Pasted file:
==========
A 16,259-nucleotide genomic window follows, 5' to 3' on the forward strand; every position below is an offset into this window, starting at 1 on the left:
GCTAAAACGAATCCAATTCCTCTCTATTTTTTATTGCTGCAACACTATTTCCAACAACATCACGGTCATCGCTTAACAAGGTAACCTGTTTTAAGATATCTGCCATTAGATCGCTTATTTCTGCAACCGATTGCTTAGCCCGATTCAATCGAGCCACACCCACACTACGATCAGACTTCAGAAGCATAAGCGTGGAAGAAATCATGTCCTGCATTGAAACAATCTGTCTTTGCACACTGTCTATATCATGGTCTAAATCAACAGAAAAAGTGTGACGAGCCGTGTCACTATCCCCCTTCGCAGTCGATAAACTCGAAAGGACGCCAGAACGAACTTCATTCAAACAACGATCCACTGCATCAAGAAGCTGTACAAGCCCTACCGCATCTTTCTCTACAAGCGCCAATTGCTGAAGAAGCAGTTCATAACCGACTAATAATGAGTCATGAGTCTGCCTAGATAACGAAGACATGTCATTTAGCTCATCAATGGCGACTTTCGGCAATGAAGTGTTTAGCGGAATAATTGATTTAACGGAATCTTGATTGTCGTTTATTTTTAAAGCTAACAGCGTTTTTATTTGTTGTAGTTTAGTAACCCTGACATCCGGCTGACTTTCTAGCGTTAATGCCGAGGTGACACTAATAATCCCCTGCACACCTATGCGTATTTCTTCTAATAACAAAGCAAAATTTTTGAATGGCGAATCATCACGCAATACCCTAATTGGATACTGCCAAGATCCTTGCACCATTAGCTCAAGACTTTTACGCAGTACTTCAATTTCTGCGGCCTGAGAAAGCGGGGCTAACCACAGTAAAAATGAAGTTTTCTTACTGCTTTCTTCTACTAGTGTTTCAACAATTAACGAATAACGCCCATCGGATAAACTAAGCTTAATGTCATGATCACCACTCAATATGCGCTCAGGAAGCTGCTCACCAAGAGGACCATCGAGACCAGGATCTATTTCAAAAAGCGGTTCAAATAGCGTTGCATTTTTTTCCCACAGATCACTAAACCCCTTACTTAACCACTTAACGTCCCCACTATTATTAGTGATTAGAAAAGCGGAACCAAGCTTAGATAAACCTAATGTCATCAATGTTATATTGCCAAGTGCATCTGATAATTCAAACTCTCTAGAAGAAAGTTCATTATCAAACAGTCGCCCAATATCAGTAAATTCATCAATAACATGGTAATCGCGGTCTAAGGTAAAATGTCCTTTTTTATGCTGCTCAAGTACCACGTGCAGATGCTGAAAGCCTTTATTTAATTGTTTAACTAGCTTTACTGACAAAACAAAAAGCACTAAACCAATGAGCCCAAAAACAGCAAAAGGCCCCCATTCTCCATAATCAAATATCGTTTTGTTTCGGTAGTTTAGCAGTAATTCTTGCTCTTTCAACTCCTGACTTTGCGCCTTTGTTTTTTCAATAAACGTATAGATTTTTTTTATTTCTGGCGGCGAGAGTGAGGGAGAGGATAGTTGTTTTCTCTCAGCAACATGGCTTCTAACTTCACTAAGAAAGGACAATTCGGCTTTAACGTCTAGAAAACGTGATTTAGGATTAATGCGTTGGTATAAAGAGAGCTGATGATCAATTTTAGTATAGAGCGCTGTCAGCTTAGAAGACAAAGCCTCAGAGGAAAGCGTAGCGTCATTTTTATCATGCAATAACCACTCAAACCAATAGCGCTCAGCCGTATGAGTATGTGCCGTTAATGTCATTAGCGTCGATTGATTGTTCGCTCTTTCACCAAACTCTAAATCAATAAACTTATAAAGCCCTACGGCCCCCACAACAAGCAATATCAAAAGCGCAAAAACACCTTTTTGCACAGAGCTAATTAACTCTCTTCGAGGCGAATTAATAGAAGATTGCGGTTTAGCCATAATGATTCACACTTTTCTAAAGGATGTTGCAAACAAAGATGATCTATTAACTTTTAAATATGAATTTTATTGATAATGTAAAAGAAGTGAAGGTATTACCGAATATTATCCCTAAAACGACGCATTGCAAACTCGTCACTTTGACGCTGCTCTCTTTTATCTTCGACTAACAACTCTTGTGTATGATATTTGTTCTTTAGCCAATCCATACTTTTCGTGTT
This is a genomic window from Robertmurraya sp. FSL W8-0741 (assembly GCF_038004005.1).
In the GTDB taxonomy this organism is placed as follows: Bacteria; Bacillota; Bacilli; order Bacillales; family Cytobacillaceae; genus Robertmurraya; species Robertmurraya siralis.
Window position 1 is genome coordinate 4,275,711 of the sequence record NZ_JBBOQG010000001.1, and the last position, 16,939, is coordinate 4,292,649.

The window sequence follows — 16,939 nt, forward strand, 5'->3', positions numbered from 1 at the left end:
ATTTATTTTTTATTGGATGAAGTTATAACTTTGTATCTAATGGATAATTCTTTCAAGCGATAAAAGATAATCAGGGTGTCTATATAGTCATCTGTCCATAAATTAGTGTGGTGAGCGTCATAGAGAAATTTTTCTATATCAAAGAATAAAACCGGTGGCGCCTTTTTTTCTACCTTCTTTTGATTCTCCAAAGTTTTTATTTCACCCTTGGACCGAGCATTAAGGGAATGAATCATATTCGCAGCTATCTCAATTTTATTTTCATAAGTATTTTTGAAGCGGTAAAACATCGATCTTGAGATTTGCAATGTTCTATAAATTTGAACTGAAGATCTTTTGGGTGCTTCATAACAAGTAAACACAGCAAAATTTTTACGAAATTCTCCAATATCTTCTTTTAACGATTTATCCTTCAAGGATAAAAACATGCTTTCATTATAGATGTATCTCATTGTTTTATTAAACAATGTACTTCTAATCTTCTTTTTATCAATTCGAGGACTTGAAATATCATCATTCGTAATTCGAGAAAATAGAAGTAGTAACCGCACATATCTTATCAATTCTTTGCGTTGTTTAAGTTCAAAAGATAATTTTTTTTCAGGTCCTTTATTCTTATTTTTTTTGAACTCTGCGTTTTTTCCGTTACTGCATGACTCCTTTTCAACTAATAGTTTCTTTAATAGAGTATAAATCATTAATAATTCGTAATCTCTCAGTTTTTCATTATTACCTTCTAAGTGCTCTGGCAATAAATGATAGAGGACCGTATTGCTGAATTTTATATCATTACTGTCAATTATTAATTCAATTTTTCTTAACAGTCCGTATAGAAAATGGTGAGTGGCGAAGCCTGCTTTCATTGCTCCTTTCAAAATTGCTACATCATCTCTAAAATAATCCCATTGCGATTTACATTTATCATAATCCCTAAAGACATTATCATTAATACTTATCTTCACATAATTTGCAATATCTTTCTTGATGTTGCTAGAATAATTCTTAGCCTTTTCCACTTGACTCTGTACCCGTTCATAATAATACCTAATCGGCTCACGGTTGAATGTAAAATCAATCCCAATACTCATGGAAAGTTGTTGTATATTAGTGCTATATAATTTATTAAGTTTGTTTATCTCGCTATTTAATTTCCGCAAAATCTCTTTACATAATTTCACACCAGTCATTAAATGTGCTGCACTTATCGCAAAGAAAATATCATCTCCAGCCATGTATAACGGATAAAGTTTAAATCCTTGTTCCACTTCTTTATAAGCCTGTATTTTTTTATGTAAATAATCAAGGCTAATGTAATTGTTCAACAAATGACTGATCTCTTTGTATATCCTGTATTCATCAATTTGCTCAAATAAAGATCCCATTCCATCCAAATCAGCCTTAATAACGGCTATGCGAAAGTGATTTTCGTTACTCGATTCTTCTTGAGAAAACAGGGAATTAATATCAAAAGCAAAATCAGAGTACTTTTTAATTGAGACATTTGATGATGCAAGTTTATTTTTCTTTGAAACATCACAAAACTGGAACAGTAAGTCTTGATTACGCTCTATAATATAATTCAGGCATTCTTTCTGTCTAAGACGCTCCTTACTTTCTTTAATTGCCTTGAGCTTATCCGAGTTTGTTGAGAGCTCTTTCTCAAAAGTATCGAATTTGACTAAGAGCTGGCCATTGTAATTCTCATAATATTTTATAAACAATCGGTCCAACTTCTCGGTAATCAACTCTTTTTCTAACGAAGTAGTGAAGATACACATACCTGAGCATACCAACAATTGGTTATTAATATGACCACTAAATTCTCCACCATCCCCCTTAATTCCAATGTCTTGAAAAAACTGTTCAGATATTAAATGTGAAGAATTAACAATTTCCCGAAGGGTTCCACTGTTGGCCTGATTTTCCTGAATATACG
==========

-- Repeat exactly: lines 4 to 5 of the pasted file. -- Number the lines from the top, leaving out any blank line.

In the GTDB taxonomy this organism is placed as follows: Bacteria; Bacillota; Bacilli; order Bacillales; family Cytobacillaceae; genus Robertmurraya; species Robertmurraya siralis.
Window position 1 is genome coordinate 4,275,711 of the sequence record NZ_JBBOQG010000001.1, and the last position, 16,939, is coordinate 4,292,649.